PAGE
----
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For Love's Sake
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by Jay Seaver

"Takashi Miike the way you like him - making a teen musical romantic comedy!"
4 stars

SCREENED AT THE 2012 FANTASIA INTERNATIONAL FILM FESTIVAL: "For Love's Sake" is the sort of crazy mix of adolescent emotions that seem over-the-top when you describe it, often going from pure sweetness to eye-rolling to angry violence in the very same scene. It's just what one might expect from Takashi Miike's take on the team romance genre, right down to the musical numbers.

Ai Saotome (Emi Takei) is a top student and sports star at the Aobodichi Prep School, able to have her choice of boyfriends if she so desires. The one she chooses comes way out of left fiend, as she uses her wealthy and connected parents to get Makoto Taiga (Satoshi Tsumbuki), a violent delinquent from Nagano, into the exclusive Tokyo academy. This causes consternation for her would-be boyfriend Hiroshi Iwashimizu (Takumi Saito), as well as attention from students at an underfunded local public school: "Gumko" (Sakura Ando), a strange girl-gang leader, weirdly-mature-looking teen tough Ken Gonta (Tsuyoshi Ihara), and Yuri Takahara (Ito Ono), the girl he adores.

Emotions are strong and quickly changeable for teenagers, and the particularly clever thing about For Love's Sake is that they and their presentation is heightened in both directions. There are songs, and they are by and large cheerful, upbeat love songs, but there are also fights, rumbles which sometimes look like they could have been transplanted directly from Miike's Crows films. They occasionally happen at the same time, but not that often; Miike and writers Takayuki Takuma & Takumi Nagayasu use them to create emotional swings rather than to suggest that all passion is basically the same.

Miike, of course, is known for doings strange things and engaging in self-parody, but in noting the basic fact of his movies' eccentricity, what's often missed is that he does it very well indeed, making things work both straight and with a wink. The musical numbers are somewhat more slickly produced than the ones in his The Happiness of the Katakuris, and have a solid pop base to them, but half the fun is in how the characters not singing clearly think that there's something weird going on, especially when it's Ai kind of mortified at her parents getting into the act. The fights are just as crazy at times, with Ken displaying superhuman strength and most taking place in a bad side of town that almost resembles a post-apocalyptic urban wasteland, but the really weird thing is that at certain points Makoto is going at it with girls, and Miike sells it well enough that it only seems kind of weird other than really wrong-headed.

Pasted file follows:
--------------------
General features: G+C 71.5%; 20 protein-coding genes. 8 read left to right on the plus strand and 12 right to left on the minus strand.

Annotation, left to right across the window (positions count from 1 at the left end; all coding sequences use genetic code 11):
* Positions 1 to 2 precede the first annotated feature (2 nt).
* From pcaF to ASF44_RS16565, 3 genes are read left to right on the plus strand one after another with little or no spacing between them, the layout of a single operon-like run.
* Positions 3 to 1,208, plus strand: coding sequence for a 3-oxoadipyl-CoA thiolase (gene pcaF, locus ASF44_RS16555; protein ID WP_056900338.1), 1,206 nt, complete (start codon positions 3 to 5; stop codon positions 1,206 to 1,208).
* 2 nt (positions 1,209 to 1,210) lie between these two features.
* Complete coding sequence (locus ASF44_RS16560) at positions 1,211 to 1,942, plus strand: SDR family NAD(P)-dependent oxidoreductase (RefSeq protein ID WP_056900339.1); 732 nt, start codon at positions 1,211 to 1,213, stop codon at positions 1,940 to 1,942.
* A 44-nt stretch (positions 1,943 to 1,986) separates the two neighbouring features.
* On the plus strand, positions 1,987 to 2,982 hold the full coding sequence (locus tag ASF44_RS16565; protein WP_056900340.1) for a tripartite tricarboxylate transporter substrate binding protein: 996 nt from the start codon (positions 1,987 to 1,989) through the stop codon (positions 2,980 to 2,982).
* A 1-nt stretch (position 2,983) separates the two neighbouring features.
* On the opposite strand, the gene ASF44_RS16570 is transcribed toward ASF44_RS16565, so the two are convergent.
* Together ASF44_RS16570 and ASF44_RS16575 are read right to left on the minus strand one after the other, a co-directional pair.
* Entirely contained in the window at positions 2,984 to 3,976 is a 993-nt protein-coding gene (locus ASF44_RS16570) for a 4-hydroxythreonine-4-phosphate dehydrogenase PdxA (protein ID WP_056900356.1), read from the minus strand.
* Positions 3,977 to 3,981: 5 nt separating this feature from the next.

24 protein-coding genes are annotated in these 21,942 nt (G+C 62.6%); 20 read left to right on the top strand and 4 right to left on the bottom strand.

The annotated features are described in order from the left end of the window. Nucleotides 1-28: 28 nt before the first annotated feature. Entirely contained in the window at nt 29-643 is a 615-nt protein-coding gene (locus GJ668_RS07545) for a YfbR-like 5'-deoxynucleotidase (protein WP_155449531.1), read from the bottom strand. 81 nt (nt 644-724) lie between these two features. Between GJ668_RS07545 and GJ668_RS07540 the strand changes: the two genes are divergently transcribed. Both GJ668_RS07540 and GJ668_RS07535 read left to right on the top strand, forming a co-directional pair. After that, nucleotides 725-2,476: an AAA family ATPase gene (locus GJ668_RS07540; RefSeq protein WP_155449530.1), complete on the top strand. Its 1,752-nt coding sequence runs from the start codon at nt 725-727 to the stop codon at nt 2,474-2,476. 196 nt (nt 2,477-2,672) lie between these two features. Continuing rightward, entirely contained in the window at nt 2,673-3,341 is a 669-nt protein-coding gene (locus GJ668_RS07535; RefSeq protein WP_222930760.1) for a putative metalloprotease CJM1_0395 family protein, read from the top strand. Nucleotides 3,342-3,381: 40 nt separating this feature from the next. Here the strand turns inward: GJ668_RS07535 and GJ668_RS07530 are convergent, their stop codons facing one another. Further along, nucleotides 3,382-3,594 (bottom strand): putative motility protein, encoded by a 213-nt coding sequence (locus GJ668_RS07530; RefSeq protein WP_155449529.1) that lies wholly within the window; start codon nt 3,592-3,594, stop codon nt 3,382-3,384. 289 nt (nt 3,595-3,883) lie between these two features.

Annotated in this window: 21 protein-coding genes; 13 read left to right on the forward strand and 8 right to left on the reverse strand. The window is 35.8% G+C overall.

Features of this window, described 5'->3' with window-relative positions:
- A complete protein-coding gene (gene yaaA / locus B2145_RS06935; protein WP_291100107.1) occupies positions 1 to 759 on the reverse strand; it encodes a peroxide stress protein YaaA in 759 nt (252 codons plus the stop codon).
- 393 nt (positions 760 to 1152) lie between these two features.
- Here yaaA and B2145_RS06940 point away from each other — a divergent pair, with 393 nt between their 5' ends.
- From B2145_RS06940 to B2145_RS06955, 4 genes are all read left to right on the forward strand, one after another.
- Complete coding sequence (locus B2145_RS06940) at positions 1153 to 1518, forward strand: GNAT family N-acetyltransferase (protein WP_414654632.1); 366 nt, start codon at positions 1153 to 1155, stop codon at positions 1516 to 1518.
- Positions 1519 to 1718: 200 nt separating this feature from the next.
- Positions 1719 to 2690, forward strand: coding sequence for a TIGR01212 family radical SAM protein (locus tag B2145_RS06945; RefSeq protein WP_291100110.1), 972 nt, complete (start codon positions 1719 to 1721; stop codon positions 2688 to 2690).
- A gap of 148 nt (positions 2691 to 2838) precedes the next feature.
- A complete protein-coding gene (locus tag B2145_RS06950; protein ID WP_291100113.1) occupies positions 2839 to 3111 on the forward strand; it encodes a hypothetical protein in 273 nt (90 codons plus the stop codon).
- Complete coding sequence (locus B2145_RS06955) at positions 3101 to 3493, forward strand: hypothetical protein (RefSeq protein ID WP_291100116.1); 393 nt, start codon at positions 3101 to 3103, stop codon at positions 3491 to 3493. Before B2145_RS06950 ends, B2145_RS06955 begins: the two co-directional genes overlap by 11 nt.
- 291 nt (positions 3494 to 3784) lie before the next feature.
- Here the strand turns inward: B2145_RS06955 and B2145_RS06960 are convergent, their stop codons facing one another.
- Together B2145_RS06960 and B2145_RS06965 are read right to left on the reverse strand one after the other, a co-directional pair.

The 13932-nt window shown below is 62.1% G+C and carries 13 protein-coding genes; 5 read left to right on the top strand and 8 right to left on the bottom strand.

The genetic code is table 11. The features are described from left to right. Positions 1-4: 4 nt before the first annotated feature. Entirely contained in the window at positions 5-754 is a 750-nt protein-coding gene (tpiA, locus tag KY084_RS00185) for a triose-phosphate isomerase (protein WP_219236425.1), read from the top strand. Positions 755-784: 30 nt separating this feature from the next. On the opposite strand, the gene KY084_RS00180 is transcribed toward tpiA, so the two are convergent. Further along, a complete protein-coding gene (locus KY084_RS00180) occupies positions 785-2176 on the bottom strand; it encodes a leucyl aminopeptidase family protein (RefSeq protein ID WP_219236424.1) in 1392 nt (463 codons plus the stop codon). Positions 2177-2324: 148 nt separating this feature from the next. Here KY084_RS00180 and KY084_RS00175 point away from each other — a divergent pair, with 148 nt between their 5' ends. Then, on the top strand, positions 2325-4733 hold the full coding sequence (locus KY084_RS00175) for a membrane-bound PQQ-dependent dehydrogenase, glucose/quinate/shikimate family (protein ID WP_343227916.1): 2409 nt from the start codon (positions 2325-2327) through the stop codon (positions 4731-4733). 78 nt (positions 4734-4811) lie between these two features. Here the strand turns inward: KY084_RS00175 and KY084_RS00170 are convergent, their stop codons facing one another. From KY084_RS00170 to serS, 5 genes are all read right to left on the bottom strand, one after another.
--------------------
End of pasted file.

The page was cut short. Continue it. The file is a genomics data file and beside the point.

Of course, when you're trying to do a lot, it's almost inevitable that some bits just won't work. Original manga Ai to Makoto ran for about three years of weekly episodes, enough time for there to be side-stories and subplots that bog the movie down a bit - for instance, Ai's part-time job as a waitress which gets immediately and delightfully weird, but which just sort of gets dropped after one musical number. Given that the movie retains the title of the manga in Japan, it could do with a somewhat tighter focus on Ai and Makoto. There are some pointless out-of-nowhere aspects to the last act, too.

Happily, the cast is good enough to both embrace the strangeness and roll over the problematic parts. Emi Takei is especially good as Ai, making the good-girl character a lot of fun with her very expressive face and ability to project utter sincerity in both comedy and romance. Satoshi Tsumabuki, meanwhile, does a better job than most playing this sort of bad-boy type at actually showing some kind of affection even while being aloof and hostile most of the time. The pair are a complete mismatch, but always fun to watch. Also a lot of fun are Takumi Saito, who makes a wonderfully earnest doomed rival and cartoon violence target as Iwashimizu, and Tsuyoshi Ihara, who is playing a character roughly a third of his actual age and making it work by throwing himself into the role with abandon.

It says something about Takashi Miike's career that "For Love's Sake" isn't nearly the craziest thing he's done, or the oddest twist on a genre. It's genuinely unconventional while remaining sweet, though, an extremely enjoyable twist on a story that generally resists such things.

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originally posted: 07/21/12 02:03:08
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OFFICIAL SELECTION: 2012 Fantasia International Film Festival For more in the Fantasia International Film Festival 2012 series, click here.

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